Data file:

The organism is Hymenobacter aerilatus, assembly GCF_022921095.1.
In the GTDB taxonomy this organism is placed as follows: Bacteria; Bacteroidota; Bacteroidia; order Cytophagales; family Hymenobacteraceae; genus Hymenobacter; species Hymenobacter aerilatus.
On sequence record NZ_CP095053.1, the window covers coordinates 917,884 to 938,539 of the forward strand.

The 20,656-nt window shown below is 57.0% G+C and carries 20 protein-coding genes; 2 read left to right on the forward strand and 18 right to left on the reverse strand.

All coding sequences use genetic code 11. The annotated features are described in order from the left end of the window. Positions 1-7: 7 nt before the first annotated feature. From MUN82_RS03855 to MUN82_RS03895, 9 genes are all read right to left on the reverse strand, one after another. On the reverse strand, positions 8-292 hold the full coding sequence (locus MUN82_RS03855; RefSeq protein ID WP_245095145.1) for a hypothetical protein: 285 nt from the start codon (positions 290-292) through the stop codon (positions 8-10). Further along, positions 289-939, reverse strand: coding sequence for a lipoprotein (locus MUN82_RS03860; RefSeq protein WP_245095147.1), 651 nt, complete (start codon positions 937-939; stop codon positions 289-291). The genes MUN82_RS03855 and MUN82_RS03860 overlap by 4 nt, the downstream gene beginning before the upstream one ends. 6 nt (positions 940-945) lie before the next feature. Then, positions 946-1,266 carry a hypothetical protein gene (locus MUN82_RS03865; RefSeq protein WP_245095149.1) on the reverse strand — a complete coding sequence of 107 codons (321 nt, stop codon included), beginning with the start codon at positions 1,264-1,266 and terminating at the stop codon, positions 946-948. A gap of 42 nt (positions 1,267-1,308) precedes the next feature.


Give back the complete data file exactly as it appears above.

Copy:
The organism is Hymenobacter aerilatus, assembly GCF_022921095.1.
In the GTDB taxonomy this organism is placed as follows: Bacteria; Bacteroidota; Bacteroidia; order Cytophagales; family Hymenobacteraceae; genus Hymenobacter; species Hymenobacter aerilatus.
On sequence record NZ_CP095053.1, the window covers coordinates 917,884 to 938,539 of the forward strand.

The 20,656-nt window shown below is 57.0% G+C and carries 20 protein-coding genes; 2 read left to right on the forward strand and 18 right to left on the reverse strand.

All coding sequences use genetic code 11. The annotated features are described in order from the left end of the window. Positions 1-7: 7 nt before the first annotated feature. From MUN82_RS03855 to MUN82_RS03895, 9 genes are all read right to left on the reverse strand, one after another. On the reverse strand, positions 8-292 hold the full coding sequence (locus MUN82_RS03855; RefSeq protein ID WP_245095145.1) for a hypothetical protein: 285 nt from the start codon (positions 290-292) through the stop codon (positions 8-10). Further along, positions 289-939, reverse strand: coding sequence for a lipoprotein (locus MUN82_RS03860; RefSeq protein WP_245095147.1), 651 nt, complete (start codon positions 937-939; stop codon positions 289-291). The genes MUN82_RS03855 and MUN82_RS03860 overlap by 4 nt, the downstream gene beginning before the upstream one ends. 6 nt (positions 940-945) lie before the next feature. Then, positions 946-1,266 carry a hypothetical protein gene (locus MUN82_RS03865; RefSeq protein WP_245095149.1) on the reverse strand — a complete coding sequence of 107 codons (321 nt, stop codon included), beginning with the start codon at positions 1,264-1,266 and terminating at the stop codon, positions 946-948. A gap of 42 nt (positions 1,267-1,308) precedes the next feature.